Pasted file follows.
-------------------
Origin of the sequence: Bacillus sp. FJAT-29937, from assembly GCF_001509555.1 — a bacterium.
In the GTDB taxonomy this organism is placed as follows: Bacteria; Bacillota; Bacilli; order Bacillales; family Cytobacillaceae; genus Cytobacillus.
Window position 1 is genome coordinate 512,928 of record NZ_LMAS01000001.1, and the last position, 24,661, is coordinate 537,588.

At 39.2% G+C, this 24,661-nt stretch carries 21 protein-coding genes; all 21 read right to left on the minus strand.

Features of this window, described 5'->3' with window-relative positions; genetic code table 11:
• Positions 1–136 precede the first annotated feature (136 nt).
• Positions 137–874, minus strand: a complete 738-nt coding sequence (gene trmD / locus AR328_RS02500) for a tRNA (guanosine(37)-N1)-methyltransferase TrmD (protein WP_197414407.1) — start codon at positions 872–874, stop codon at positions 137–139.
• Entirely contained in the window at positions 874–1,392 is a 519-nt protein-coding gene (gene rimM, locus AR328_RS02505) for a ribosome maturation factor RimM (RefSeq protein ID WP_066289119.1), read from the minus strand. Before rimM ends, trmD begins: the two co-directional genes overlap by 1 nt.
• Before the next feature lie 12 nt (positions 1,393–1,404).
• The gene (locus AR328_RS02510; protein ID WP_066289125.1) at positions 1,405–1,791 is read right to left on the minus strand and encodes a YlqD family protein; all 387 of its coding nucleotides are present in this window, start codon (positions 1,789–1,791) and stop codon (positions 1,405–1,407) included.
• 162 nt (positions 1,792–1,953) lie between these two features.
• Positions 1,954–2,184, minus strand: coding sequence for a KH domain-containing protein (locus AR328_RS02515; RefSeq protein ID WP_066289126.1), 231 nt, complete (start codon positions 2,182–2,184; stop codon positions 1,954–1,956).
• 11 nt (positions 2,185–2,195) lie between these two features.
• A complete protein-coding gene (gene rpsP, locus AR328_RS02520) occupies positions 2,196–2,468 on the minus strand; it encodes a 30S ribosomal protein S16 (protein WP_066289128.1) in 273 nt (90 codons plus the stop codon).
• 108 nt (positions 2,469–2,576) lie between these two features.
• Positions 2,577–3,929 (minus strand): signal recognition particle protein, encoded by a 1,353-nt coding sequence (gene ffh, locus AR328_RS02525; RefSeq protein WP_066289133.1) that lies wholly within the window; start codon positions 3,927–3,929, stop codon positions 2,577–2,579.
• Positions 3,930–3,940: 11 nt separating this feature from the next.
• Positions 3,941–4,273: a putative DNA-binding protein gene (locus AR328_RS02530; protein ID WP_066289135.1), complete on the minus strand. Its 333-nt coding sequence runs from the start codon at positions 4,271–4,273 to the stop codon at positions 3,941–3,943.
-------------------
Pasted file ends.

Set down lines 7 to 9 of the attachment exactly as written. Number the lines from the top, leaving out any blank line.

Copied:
• Positions 137–874, minus strand: a complete 738-nt coding sequence (gene trmD / locus AR328_RS02500) for a tRNA (guanosine(37)-N1)-methyltransferase TrmD (protein WP_197414407.1) — start codon at positions 872–874, stop codon at positions 137–139.
• Entirely contained in the window at positions 874–1,392 is a 519-nt protein-coding gene (gene rimM, locus AR328_RS02505) for a ribosome maturation factor RimM (RefSeq protein ID WP_066289119.1), read from the minus strand. Before rimM ends, trmD begins: the two co-directional genes overlap by 1 nt.
• Before the next feature lie 12 nt (positions 1,393–1,404).